By Horus Alas
When I first met sophomore government and politics major Sarah Denlinger, I imagined she was from Brooklyn or somewhere around there.
She didn’t look any different from your standard common white girl who attends this university. She wore medium-length, wavy golden brown hair, and she was probably sitting on her bed, doing work on her computer the first time I entered room 2125 of Somerset Hall.
There was just a certain je ne sais quoi about the way she spoke. Her “talk” sounded more like “tahwk,” and when she said, “I don’t fuck with you,” it sounded like, “Eye don’t fuck witchu.”
After about 15 minutes of conversation, I felt inclined to ask her, “So, are you from Brooklyn or something? You sound like you’d be from there.”
“No,” she said. “I’m from Columbia.”
“Colombia, the country?”
“Nah, Columbia, Maryland,” she said with a laugh. “I wish I was from someplace interesting like that.”
“But you have this mobstah-like sort of accent. If I could tahwk the same way, could you oblige me and do the same?”
“Yeah,” she said. “Eye could do dat.”
There’s a certain way each of us speaks based on our particular acquaintance with the English language. The night I met Sarah Denlinger, two Marylanders effected Italian-American, New York accents based on what we thought were their defining characteristics—conversion of “walk” and “talk” to “wahwk,” and “tahwk.” Sharper, more angular consonants as in, “You tahwkin’ to me?” Crisp, clipped vowels, as in, “You’re tellin’ me.”
Per my acquaintance, a New York accent has those attributes and is delivered with a blasé, “fuck you” sort of tone. I spoke thusly to Long Island-raised Bloc copy editor Kira Sansone, asking her if she “ever find[s] [her]self tahwkin’ a certain sorta’ way?” when walking down the streets of New York City.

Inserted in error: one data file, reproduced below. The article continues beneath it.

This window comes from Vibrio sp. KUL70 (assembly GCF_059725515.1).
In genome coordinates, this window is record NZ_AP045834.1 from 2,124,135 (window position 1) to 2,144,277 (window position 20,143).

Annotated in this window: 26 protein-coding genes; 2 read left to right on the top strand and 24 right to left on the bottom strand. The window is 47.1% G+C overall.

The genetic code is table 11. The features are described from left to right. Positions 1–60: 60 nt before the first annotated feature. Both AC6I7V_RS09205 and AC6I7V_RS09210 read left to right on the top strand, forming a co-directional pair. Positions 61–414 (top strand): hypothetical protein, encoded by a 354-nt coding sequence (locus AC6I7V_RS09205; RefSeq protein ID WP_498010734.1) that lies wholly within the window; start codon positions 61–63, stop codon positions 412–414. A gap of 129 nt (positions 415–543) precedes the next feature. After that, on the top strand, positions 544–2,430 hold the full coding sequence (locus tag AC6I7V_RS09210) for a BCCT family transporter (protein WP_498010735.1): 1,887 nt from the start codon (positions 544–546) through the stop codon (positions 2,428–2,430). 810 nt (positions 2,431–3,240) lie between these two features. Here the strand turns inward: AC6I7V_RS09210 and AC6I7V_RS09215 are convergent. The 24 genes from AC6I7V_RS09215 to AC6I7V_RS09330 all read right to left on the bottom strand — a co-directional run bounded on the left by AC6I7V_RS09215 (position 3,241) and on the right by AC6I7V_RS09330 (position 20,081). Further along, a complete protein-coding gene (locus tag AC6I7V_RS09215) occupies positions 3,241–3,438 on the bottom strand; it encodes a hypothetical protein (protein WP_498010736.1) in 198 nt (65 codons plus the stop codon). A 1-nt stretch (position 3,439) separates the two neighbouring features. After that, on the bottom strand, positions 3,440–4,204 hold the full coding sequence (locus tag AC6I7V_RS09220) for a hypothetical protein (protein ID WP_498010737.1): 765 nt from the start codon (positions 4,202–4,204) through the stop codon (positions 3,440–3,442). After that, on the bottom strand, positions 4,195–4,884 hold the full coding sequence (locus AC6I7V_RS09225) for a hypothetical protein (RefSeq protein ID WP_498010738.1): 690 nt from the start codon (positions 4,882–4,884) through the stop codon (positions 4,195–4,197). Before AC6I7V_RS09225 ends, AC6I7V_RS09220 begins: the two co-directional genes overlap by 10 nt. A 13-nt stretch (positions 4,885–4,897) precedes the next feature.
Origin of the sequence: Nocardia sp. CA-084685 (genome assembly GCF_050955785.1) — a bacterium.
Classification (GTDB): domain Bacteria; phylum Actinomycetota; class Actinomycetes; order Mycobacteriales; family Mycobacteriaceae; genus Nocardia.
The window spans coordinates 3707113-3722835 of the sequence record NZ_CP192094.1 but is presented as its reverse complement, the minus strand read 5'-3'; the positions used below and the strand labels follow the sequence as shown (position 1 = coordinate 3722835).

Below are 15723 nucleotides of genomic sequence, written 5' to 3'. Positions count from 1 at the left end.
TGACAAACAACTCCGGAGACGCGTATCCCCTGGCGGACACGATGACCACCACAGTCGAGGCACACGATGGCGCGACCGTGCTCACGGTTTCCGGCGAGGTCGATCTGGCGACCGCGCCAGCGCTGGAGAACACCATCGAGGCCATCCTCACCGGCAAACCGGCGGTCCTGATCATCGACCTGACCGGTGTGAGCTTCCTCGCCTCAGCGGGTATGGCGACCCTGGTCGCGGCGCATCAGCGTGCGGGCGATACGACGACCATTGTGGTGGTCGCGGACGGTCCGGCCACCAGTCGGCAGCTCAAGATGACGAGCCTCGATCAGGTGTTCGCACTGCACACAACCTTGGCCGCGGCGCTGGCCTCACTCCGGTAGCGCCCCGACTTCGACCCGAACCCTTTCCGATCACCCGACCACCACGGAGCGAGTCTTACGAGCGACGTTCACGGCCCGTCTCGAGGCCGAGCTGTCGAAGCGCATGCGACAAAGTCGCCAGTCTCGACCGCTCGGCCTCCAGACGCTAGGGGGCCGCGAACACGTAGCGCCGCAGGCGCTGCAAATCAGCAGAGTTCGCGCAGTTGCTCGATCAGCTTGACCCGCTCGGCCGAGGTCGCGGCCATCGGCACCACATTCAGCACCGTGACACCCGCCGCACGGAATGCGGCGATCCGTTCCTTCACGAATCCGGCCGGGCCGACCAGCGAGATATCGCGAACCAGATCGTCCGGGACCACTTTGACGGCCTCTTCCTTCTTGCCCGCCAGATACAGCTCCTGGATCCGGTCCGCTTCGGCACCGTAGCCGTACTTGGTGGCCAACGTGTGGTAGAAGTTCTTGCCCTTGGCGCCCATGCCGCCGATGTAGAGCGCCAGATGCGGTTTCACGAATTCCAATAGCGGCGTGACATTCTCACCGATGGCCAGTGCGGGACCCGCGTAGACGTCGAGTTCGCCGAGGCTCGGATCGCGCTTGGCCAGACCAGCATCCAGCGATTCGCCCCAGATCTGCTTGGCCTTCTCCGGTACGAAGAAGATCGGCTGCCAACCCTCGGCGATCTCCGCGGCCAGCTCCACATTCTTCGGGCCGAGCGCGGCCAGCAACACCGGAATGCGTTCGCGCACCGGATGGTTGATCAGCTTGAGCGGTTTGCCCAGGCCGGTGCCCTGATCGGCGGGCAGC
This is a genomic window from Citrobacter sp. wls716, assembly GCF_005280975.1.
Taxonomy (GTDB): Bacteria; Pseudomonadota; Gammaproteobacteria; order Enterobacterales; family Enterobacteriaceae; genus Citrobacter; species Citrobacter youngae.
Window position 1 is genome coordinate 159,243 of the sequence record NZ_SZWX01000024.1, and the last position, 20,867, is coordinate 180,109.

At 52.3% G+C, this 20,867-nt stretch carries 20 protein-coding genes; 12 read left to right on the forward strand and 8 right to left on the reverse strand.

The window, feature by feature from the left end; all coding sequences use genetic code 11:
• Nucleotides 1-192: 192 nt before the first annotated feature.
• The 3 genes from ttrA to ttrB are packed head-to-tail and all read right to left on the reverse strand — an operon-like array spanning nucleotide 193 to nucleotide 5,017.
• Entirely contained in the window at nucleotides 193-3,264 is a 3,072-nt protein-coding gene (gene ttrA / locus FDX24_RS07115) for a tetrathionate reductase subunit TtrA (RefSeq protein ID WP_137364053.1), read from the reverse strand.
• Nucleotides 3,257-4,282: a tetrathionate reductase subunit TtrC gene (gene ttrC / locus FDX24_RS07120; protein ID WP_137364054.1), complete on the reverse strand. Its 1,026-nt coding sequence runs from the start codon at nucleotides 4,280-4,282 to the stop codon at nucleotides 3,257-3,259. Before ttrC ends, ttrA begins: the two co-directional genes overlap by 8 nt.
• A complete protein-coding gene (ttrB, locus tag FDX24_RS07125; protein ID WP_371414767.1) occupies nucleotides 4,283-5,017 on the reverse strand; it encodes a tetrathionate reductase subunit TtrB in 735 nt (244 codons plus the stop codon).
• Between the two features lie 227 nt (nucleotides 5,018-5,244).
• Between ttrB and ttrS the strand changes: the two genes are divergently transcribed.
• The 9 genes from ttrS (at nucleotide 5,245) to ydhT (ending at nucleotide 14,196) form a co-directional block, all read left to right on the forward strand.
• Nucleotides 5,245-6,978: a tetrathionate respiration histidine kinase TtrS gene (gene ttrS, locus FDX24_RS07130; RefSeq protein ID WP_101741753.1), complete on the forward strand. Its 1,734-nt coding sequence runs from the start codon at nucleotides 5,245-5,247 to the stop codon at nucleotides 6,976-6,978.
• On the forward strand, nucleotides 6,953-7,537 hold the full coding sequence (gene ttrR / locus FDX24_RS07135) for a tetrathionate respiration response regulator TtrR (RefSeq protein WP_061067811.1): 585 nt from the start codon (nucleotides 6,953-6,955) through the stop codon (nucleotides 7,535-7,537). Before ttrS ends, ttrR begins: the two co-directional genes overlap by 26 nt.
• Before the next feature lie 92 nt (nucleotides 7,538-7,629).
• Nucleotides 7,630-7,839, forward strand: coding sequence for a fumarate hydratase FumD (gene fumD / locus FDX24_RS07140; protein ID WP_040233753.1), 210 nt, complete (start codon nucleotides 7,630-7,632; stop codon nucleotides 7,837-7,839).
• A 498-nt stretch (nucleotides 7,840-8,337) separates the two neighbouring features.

“My accent tends to come out when I’m around other people from New York,” she said with impunity.
And I guess that makes sense. Those of us with distinct regional accents tend to dissimulate them when we’re around people who don’t have those same styles of locution. We would probably go into a standard, nondescript American English that can be orally defined by medium-length vowels, well-defined consonants and a general intonation that evokes the coherence of speech along the East Coast.
In the southeast of the United States, things get syrupy. Vowels are elongated into a drawl, and consonants are diminished in prominence, as in, “Oh, maaay! It’s so haawt and suunny this ahfternewn.” You can more or less think of this accent as molasses.
Bostonian is most prevalent in New England. Its chief styles of locution are marked by non-rhoticism (not pronouncing “r”s) thus that “car” and “water” become “cahh” and “watuh.”
Its vowels are short and clipped, and consonants are sharp and well-defined, thus that you can always think back to JFK saying, “… ask not what your country can do for you—ask what you can do for your country,” for a good idea as to what this accent sounds like.
On the West Coast, vocal styles generally become a bit more reminiscent of standard American English with vowels whose intonations are often more pronounced. This might result in sayings like, “Cowabunga!” courtesy of the 1980s Teenage Mutant Ninja Turtles animated series.
There are plenty more regional accents I might go over, but frankly, I don’t have the word cap. And I expect at some point, you won’t have the patience.
Let’s let this work as primer thus far. I didn’t tell you what people sound like in Kentucky or Colorado, so I do apologize if you’re visiting either state in the near future without a proper pronunciation guide.
But, you know. You’ll survive.
The broad landscape of our 50 states comprises a plethora of verbal styles for you, as a reader, to discover. I’ve done my part in pointing you in the general direction to seek out what these sound like.
Don’t let me likewise deprive you of the journey of hearing what they’re like of your own volition.